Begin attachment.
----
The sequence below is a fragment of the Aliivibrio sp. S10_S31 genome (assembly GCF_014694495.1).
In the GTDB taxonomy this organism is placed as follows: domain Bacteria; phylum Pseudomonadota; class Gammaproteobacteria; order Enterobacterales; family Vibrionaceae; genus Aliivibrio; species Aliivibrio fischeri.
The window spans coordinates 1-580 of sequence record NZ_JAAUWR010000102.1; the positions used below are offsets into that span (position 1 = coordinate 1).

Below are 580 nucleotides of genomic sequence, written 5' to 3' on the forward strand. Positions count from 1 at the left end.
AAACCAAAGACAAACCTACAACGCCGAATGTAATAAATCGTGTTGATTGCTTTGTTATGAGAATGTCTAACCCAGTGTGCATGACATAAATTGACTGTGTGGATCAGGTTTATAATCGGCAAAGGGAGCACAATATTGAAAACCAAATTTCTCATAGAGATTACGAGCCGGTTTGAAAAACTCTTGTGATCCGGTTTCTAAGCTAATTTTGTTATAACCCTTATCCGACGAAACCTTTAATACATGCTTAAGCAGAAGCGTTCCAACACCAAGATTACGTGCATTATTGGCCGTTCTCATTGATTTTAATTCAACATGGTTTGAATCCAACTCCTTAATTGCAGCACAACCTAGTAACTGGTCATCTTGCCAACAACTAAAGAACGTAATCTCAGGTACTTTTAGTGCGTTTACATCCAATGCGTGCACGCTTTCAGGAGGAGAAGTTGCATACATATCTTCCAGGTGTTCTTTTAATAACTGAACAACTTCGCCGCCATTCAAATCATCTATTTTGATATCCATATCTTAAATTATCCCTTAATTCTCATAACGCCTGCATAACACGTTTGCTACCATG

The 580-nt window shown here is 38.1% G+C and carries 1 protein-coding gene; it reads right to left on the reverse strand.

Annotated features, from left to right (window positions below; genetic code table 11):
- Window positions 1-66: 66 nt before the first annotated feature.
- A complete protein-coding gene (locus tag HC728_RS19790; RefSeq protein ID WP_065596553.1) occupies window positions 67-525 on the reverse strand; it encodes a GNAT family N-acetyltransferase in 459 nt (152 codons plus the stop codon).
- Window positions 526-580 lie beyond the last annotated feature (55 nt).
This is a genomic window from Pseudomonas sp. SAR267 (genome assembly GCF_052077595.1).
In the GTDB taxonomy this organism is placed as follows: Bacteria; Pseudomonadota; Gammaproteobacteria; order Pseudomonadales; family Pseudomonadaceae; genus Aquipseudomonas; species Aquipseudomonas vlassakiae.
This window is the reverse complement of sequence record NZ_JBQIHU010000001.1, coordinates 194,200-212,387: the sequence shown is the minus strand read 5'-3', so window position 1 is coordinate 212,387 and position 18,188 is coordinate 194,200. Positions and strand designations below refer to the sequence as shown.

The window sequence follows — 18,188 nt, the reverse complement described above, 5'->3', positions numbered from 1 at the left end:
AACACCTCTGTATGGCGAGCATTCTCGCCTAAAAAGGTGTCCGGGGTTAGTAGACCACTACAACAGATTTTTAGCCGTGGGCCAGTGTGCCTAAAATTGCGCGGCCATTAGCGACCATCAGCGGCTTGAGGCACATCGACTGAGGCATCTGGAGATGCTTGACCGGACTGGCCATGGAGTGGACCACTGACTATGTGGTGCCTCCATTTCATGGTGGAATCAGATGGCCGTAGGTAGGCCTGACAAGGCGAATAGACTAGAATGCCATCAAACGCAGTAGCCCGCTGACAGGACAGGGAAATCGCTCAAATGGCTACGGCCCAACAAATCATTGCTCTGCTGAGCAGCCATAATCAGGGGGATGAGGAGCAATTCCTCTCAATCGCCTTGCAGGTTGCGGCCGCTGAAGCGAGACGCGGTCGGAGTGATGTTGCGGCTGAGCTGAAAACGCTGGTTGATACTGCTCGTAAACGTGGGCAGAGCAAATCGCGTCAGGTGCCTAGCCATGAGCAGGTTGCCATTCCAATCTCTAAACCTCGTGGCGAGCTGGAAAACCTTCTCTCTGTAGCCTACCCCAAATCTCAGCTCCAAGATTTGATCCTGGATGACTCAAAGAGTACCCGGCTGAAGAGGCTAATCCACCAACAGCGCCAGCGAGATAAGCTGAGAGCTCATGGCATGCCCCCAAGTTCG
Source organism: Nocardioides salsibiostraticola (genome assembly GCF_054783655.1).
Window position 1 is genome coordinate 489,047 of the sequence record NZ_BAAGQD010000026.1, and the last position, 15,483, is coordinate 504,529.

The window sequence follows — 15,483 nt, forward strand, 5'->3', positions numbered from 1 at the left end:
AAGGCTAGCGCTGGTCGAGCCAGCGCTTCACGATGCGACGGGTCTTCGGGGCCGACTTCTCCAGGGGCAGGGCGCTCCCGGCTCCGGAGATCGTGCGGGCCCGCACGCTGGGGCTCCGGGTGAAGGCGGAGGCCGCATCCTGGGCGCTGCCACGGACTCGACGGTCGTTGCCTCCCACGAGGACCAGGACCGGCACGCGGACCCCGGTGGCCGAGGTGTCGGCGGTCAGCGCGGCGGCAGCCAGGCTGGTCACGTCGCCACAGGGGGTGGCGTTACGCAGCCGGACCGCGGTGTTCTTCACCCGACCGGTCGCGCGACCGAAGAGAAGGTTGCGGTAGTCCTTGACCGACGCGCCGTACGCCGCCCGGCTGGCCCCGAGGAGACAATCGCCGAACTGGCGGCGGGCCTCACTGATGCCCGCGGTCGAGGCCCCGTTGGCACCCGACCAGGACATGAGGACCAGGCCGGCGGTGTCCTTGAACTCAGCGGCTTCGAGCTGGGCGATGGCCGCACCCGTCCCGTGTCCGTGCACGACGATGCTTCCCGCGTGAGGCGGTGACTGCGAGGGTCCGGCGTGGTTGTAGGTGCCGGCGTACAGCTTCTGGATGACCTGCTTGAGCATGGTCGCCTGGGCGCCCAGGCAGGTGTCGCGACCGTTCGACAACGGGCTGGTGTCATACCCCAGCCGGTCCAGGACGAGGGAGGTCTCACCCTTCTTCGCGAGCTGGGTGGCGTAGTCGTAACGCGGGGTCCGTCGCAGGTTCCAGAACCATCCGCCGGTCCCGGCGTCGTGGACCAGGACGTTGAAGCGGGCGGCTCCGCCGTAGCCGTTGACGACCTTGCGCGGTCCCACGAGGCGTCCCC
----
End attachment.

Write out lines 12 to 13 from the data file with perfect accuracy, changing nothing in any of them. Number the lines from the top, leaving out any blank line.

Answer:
In the GTDB taxonomy this organism is placed as follows: Bacteria; Pseudomonadota; Gammaproteobacteria; order Pseudomonadales; family Pseudomonadaceae; genus Aquipseudomonas; species Aquipseudomonas vlassakiae.
This window is the reverse complement of sequence record NZ_JBQIHU010000001.1, coordinates 194,200-212,387: the sequence shown is the minus strand read 5'-3', so window position 1 is coordinate 212,387 and position 18,188 is coordinate 194,200. Positions and strand designations below refer to the sequence as shown.